A dominant seventh suspended second chord is composed using a root/1st, major 2nd, perfect 5th and minor 7th (or R/1-2-5-♭7) intervals played simultaneously. Generally written as C7sus2 or C7(sus2), it is good practice to simply use an uppercase C followed by a super scripted 7sus2 to represent it in writing (ie: C7sus2).
The dominant seventh suspended second chord is enharmonic to a minor seventh suspended second chord as there is no 3rd degree present in either, and both have a minor 7th interval. Like the suspended second chord, its quality (ie: minor or dominant) is implied by its resolution (if any) however in this instance, resolution is either minor or dominant, not major (this is due to the minor 7th being present in both). As an example, if you were to play a D7sus2 followed by a D7, the implied quality would be dominant because the major 2nd (suspended 2nd) is resolving to a major 3rd one whole step higher, while the minor 7th remains. Alternatively, if you were to play the same D7sus2 chord but this time follow it with a Dmi7, its implied quality would be minor because the major 2nd is resolving to a minor 3rd one half step higher, once again the minor 7th remains.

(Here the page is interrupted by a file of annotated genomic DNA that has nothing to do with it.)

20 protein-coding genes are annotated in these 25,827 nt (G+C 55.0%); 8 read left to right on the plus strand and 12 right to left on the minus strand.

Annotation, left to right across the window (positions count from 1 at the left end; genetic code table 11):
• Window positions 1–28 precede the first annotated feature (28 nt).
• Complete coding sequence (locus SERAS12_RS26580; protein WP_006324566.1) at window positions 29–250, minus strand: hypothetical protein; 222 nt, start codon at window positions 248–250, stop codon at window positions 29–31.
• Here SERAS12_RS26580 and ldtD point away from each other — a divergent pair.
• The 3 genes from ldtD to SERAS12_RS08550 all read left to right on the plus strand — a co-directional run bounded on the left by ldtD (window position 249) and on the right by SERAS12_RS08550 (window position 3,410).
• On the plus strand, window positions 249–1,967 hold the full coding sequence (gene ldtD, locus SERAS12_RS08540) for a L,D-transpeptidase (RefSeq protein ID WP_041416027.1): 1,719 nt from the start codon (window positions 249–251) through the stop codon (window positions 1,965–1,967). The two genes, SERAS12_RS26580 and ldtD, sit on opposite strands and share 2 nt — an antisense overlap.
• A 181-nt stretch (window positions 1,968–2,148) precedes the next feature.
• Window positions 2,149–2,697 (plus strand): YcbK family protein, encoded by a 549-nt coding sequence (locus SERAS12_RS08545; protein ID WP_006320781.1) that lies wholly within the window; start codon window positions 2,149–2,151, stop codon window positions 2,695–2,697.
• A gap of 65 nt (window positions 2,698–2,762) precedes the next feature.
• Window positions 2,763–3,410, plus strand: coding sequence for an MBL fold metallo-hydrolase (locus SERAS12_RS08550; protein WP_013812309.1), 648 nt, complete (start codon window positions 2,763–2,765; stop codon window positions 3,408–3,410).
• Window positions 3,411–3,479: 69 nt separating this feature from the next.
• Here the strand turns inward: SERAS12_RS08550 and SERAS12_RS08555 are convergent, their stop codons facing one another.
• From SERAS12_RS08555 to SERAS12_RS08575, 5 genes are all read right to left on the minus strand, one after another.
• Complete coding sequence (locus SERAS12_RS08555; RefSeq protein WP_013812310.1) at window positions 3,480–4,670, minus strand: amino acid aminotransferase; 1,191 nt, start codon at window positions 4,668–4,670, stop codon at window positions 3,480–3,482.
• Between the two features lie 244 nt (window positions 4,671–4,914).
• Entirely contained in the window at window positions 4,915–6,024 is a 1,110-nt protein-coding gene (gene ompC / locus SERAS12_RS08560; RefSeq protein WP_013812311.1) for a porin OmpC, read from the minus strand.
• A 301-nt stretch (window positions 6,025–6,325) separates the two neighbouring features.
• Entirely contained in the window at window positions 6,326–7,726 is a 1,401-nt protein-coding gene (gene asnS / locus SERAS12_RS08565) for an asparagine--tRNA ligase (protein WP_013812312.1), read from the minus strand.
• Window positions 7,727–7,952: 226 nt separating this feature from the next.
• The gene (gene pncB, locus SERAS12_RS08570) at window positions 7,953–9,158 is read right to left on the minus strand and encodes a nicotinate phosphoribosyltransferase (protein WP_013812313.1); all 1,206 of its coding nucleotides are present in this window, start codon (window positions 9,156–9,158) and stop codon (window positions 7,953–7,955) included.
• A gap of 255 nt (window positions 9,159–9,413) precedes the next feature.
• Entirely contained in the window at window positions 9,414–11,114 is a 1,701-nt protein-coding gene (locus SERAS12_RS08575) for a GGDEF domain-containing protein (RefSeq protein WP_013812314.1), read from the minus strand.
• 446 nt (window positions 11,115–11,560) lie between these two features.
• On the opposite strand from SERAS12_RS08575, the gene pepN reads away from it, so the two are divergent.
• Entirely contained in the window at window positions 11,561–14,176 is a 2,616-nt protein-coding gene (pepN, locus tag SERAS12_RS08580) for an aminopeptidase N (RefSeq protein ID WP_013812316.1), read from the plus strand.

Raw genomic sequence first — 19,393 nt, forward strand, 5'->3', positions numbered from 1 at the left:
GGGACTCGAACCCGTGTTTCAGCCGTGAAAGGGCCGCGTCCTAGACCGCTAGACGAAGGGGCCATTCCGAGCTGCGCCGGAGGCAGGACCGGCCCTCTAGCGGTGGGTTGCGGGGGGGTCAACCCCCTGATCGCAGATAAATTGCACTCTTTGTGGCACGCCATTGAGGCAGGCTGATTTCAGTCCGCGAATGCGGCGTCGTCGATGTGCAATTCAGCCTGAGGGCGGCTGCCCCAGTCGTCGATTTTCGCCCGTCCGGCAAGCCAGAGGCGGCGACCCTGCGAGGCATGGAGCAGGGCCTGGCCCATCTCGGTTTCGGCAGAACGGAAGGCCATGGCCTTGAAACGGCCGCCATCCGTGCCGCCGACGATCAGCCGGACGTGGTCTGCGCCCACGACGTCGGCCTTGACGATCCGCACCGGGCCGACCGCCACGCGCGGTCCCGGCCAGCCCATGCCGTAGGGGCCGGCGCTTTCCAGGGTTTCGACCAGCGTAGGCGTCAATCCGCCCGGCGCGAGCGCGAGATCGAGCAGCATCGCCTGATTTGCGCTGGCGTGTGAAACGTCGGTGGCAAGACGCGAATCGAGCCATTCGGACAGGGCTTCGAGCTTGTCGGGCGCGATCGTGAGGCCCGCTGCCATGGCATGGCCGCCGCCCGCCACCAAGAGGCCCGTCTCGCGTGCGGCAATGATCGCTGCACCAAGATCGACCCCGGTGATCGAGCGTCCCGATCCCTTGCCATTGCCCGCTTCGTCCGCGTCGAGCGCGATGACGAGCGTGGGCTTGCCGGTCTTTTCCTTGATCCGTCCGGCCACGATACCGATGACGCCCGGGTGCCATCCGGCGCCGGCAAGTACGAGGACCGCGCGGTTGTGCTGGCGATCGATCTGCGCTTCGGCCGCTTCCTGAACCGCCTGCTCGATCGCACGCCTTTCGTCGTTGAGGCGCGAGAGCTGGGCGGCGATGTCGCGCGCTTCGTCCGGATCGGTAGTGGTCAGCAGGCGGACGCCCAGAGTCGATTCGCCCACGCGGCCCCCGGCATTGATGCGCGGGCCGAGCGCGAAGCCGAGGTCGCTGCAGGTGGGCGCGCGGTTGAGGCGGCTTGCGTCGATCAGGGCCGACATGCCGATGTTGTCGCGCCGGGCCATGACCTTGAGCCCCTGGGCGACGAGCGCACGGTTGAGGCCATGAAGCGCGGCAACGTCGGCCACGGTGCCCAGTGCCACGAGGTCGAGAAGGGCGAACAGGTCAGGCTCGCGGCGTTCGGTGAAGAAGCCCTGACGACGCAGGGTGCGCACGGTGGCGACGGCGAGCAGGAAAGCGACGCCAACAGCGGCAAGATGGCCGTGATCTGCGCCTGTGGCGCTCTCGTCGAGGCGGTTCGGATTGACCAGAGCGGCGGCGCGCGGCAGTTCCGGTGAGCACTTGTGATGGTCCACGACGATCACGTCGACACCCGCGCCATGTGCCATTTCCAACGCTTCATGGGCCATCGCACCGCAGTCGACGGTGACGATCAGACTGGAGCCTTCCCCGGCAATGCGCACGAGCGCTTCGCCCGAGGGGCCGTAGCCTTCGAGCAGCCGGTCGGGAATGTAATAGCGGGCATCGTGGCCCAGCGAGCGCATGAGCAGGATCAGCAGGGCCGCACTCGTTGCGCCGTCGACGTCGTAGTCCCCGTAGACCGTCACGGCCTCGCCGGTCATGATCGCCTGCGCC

It is not necessary to resolve the dominant seventh suspended second or the minor seventh suspended second chords, it is merely a tonal tool we can use if required.
Dominant seventh suspended second chord profile
|Intervals||root/1st, major 2nd, perfect 5th, minor 7th or R/1-2-5-♭7|
|Stability||Somewhat dissonant, unresolved|
|Common names (examples in C)||C7sus2, C7(sus2)|
|C Dominant seventh suspended second chord voicing #2|